As this post proves, I did not burn up like a piece of space junk upon entering Vancouver’s atmosphere, though the jet lag has been epic. Even Chorizo has it – demanding breakfast at 2 am, falling deeply asleep for hours in the afternoon as if it were midnight. Today I made it to 5 am before I woke up, which I consider triumph at last over my body’s reluctance to shift by nine hours.
If you should ever take a trip to the peerless beauty of rural France and fear that you will accidentally-on-purpose miss your flight home, I have a foolproof remedy: spend a few days in Paris. It’s known as the City of Light, but I’d like to add another moniker to its list of fawning nick names: City of Merde. The traffic is Merde, they drive like Merde, the shopkeepers treat you like Merde, and all over the sidewalks is the ultimate symbol of Paris, dog Merde. And if you decide to descent into the bowels of the city, otherwise known as the Metro, in order to avoid the above ground constant chaos of the streets, make sure you don’t attempt to do so during the afternoon rush hour(s) unless you enjoy becoming a vertical human sardine, unable to fall down in the train even if you wanted to.
Paris IS beautiful of course, and Chorizo did the sights along with all the billions of tourists who crowded into the frames of all our photos, but he sure did miss the grass. See, France is the most dog friendly country on Earth, but Paris evens the score by being the dog-unfriendliest city (maybe not quite as unfriendly as those cities which have dog on the menu). Nearly every square inch of the place was paved over centuries ago, and what little tiny handkerchiefs of grass that managed to survive are strictly off limits to dogs. So we took Chorizo to Versailles.
I remember a conversation I had with a fellow traveler on a past trip to France; he was bemoaning the Parisians’ legendary unfriendliness. He couldn’t understand why they were so unpleasant to tourists. “Are you kidding? They’re just as awful to each other,” I told him. We met so many wonderful people in France, and I’m trying really hard to hang onto that fond memory because the people of Paris did their very best to erase it. Go to Paris, see the museums, eat in the famous brasseries which were the haunts of Hemingway and Picasso. Just don’t expect any smiles with your service, that is when you can manage to get some.
It is probably going to take me a few weeks to get my treadmill back to full speed, and maybe if I’ve learned something these past two months I will keep it one notch below warp speed so that I don’t need such a long break from the world again for a while.
Here are a few things I’ll be getting up to on this blog and my sister blog Low-Down over the following weeks:
1. Yesterday I booked my tickets to Holland for the GDF (that would be the Global Dressage Forum, not the Global Dressage Festival that stole its initials), and I’m very excited to be returning there after missing it last year. The program for this year looks outstanding, and it’s always a good year for the GDF when something as big as the Olympics has just taken place. I don’t imagine too many of you are in a position to suddenly add it to your fall calendar if you haven’t already done so, but I will do my best to keep you abreast of the action on a daily basis.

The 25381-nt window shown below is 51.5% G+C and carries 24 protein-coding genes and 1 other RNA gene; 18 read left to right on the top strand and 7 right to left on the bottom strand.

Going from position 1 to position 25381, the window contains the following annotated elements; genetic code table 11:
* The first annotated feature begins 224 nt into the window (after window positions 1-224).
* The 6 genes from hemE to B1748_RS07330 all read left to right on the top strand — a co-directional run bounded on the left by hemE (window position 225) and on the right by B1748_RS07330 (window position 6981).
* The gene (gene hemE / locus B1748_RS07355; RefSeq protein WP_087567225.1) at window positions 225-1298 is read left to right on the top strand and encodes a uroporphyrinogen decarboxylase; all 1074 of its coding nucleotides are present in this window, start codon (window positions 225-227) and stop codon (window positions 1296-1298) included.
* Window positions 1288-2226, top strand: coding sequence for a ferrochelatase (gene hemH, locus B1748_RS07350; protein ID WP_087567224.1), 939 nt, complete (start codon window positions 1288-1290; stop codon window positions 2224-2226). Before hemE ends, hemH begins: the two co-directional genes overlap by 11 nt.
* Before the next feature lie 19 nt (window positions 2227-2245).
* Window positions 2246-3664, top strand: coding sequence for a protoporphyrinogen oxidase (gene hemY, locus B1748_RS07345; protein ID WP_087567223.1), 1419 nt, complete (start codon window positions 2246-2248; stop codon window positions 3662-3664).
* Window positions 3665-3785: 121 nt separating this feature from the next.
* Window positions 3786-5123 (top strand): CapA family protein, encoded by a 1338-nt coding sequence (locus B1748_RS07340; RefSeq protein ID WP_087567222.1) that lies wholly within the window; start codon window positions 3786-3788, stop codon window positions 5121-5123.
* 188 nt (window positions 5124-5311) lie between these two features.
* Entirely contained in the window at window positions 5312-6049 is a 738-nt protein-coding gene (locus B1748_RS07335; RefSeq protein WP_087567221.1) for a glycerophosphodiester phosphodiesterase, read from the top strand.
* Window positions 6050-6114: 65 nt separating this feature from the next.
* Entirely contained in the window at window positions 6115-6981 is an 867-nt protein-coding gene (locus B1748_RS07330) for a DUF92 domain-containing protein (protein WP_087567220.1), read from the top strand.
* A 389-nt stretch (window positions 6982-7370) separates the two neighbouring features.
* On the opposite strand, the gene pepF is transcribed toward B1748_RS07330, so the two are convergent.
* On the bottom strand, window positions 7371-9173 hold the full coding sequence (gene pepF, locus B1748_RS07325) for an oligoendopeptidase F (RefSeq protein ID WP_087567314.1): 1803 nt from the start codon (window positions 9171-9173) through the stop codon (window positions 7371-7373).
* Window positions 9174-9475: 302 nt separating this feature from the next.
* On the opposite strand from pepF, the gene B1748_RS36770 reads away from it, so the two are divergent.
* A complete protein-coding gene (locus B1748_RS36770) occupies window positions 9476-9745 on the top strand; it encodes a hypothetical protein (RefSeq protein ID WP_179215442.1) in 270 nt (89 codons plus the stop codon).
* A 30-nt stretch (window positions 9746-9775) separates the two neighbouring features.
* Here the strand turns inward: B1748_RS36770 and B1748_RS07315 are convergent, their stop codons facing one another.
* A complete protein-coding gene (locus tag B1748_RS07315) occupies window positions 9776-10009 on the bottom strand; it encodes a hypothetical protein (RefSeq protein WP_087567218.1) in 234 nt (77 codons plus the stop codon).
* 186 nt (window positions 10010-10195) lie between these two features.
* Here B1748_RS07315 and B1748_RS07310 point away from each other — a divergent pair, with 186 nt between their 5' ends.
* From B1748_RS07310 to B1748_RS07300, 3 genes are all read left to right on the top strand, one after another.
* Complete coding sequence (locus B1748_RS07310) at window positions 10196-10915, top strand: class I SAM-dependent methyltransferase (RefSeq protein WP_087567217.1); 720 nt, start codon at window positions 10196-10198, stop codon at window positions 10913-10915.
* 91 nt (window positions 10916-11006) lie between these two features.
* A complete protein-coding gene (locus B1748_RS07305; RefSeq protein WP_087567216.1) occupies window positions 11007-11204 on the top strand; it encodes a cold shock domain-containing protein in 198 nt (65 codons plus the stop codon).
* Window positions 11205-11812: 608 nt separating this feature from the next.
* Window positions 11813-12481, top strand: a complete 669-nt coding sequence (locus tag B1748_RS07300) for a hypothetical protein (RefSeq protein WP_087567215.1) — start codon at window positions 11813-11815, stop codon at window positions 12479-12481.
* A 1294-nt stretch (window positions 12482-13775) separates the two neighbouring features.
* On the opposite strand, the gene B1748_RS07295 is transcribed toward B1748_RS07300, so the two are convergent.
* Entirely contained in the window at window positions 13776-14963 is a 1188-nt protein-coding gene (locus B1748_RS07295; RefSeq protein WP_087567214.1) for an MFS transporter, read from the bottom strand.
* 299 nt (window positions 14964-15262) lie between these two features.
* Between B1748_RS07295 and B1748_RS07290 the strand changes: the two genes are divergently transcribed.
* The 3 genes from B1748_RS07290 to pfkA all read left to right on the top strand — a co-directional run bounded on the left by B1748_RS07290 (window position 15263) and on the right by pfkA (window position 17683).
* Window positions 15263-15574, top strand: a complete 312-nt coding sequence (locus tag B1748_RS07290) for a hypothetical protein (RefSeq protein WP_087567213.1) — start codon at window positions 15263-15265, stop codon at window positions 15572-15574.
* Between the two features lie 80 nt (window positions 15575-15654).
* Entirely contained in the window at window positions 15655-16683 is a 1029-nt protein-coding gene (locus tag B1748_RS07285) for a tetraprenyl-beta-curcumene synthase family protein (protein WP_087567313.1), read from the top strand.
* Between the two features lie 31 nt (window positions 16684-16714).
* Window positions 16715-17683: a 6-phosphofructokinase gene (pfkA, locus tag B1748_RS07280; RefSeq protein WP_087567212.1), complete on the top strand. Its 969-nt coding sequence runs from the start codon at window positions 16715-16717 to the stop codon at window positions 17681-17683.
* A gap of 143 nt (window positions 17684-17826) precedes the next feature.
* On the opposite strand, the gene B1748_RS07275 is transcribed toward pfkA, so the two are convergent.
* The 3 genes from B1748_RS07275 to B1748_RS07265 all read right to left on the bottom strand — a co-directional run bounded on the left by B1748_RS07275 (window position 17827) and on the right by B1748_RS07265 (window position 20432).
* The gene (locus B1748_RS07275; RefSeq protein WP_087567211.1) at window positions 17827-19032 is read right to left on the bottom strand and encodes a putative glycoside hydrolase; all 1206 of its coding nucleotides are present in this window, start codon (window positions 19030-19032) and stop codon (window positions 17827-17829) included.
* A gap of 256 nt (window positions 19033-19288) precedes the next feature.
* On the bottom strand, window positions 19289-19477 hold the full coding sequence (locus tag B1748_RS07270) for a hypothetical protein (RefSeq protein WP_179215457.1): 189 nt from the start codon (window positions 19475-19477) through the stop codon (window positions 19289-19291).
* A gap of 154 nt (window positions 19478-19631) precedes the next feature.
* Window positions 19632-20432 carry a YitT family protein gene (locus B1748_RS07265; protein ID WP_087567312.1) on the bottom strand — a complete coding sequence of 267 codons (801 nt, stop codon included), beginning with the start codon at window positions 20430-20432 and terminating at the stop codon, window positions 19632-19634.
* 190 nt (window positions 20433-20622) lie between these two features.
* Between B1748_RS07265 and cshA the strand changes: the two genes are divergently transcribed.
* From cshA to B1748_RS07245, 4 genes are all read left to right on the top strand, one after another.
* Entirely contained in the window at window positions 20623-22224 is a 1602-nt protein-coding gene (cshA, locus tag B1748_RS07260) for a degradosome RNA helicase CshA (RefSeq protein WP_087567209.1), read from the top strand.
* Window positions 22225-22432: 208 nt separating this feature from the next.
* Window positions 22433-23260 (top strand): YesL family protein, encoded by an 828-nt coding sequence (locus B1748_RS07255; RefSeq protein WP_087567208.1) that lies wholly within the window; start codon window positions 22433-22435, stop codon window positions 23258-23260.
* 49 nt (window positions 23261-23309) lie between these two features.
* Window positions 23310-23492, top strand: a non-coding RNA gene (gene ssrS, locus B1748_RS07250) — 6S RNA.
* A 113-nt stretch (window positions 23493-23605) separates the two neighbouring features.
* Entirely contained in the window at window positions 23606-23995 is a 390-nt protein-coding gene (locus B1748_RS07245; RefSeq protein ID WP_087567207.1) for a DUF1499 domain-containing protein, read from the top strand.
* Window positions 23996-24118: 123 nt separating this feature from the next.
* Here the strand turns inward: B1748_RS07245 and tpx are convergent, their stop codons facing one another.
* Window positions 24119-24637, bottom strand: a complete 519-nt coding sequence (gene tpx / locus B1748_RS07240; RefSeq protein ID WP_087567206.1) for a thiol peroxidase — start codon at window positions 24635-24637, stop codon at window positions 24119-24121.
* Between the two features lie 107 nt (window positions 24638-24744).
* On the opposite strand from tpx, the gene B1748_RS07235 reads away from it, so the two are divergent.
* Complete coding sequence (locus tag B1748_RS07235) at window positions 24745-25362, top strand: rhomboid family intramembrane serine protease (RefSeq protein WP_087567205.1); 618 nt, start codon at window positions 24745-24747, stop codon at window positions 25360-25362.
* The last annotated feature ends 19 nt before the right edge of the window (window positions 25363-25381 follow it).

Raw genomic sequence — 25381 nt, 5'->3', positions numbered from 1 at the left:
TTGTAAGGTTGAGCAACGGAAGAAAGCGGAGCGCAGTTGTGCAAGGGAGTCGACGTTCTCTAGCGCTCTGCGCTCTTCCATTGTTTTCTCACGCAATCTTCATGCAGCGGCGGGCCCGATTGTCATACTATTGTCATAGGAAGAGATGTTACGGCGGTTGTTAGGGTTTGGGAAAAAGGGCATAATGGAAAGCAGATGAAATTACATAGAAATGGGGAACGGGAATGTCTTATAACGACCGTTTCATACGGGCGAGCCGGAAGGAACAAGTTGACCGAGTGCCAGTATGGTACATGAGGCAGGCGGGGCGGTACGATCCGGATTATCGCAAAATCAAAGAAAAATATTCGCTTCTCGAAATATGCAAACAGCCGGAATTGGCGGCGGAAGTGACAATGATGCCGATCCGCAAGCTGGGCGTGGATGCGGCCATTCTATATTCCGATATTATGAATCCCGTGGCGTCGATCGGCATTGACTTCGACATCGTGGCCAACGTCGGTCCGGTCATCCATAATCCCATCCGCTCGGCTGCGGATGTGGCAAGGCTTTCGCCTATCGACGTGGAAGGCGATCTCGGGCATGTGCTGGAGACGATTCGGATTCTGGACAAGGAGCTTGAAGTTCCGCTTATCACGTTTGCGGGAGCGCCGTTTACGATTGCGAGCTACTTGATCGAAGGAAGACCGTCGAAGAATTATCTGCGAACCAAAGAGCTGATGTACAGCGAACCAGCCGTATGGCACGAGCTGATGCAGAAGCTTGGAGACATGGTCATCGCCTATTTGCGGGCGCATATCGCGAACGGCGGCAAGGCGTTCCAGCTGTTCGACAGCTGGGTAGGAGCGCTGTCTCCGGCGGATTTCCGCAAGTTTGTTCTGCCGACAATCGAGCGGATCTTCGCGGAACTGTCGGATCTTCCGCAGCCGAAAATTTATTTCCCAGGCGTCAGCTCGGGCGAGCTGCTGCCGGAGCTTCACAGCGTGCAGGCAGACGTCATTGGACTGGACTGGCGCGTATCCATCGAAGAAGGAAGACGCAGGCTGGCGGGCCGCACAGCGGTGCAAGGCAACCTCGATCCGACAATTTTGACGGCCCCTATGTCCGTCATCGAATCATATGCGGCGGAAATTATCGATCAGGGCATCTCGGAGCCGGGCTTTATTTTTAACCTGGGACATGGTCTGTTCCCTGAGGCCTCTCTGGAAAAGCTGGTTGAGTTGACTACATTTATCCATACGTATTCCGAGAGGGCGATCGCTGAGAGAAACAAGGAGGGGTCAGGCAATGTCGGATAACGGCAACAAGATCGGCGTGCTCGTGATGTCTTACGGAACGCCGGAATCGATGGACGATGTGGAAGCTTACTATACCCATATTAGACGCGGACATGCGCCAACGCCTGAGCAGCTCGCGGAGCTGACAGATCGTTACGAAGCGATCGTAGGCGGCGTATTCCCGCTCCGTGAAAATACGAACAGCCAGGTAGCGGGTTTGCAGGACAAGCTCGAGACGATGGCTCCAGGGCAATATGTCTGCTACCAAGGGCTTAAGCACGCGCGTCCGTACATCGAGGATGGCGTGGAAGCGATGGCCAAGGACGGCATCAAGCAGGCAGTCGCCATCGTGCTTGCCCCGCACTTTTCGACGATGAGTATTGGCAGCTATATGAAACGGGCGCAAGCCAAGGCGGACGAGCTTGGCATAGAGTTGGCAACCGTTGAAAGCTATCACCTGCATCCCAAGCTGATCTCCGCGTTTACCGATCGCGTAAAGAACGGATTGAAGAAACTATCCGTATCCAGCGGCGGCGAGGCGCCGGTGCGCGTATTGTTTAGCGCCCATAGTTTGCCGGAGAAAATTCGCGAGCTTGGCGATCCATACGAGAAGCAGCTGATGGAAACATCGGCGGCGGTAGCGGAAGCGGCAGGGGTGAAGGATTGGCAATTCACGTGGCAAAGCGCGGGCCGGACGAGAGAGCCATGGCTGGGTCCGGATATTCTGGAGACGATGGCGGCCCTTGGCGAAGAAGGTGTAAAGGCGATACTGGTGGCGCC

2. As I predicted way back at the beginning of my holiday, there has been some considerable drama but not much actual change within the turbulent world of EC. For Canadians over the age of 35, the name Meech Lake may come to mind. EC’s members held up an eagle feather, demonstrating that they aren’t as apathetic as I feared they were. Alberta and British Columbia are almost certainly being labeled the Elijah Harper of this non-deal, but that’s just a cheap way for the EC Board to avoid staring the problem in the face. You know how I love irony, and there is a five karat gem in the EC press release, the one that makes the ‘no’ vote on the bylaws sound like the best news Mike Gallagher has had to share ever since he thanked the FEI for disqualifying Tiffany and Victor in London. Are you ready? Follow closely. It’s about the vote meeting in Quebec to which all members received invitations to attend five days before it took place. In spinning his ‘bad news is really good news’ story, Mike Gallagher expresses his gratitude to the Quebec federation for allowing this meeting to take place during the Canadian Interprovincial Championships. He brags that those who did vote at that meeting (and who would have been almost exclusively limited to the participants in that competition) voted ‘almost unanimously’ in favour of the bylaw revisions. The Canadian Interprovincial Championships, which came into existence in 2011, were the direct result of the decision of six provinces not to sign a service agreement with EC and ‘go their own way’, as Stevie Nicks sings it so nicely. If you have ever been baffled by someone to the point of not knowing if they are really really smart or really really stupid, then you know exactly how I feel right now.
3. Remember Dominican Republic vs. FEI/Brazil/CAS? That story might be over, particularly for Yvonne Losos de Muñiz who enjoyed the experience so much she has decided to retire from competing, but it has yet to be told in its entirety. CAS has still not released its conclusion, even though the material result is long in the past by now. I don’t intend to let this one die before every last turd has been rolled over, and the turd-rolling begins immediately.
Ok, time to get trolling the internet and catch up on all that I’ve missed over the past little while. But before I go, I want to linger over a few photos that are worth a thousand words of description about how wonderful my holiday in France with my two wieners really was.
The objects of Chorizo’s desire: